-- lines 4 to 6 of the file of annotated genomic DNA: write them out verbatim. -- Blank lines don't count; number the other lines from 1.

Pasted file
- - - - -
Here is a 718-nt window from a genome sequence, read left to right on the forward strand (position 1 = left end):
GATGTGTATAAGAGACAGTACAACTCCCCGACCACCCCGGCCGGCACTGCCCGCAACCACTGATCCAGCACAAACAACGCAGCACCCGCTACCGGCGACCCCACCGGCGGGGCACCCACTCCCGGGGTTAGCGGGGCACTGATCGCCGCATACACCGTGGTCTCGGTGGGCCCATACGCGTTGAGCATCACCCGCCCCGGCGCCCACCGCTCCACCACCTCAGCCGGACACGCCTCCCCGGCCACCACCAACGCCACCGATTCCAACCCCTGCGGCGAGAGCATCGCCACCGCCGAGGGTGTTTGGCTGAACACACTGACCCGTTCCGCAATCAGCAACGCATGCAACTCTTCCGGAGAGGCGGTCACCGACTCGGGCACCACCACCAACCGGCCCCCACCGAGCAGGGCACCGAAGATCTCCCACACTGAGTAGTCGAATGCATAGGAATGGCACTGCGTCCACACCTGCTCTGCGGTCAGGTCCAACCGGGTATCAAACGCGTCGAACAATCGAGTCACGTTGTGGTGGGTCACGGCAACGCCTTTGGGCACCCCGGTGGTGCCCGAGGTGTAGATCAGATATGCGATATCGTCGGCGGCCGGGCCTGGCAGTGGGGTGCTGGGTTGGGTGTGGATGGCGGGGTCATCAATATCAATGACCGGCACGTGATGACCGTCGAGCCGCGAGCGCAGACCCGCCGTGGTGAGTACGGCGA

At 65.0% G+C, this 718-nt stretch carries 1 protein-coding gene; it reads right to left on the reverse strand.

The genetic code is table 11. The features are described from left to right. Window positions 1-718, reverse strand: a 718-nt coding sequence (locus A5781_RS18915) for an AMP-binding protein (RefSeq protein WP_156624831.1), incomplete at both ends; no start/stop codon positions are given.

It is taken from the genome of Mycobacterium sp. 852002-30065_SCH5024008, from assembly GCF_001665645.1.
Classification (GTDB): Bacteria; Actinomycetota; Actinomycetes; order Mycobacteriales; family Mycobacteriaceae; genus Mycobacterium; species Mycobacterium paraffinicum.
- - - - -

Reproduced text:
The genetic code is table 11. The features are described from left to right. Window positions 1-718, reverse strand: a 718-nt coding sequence (locus A5781_RS18915) for an AMP-binding protein (RefSeq protein WP_156624831.1), incomplete at both ends; no start/stop codon positions are given.

It is taken from the genome of Mycobacterium sp. 852002-30065_SCH5024008, from assembly GCF_001665645.1.
Classification (GTDB): Bacteria; Actinomycetota; Actinomycetes; order Mycobacteriales; family Mycobacteriaceae; genus Mycobacterium; species Mycobacterium paraffinicum.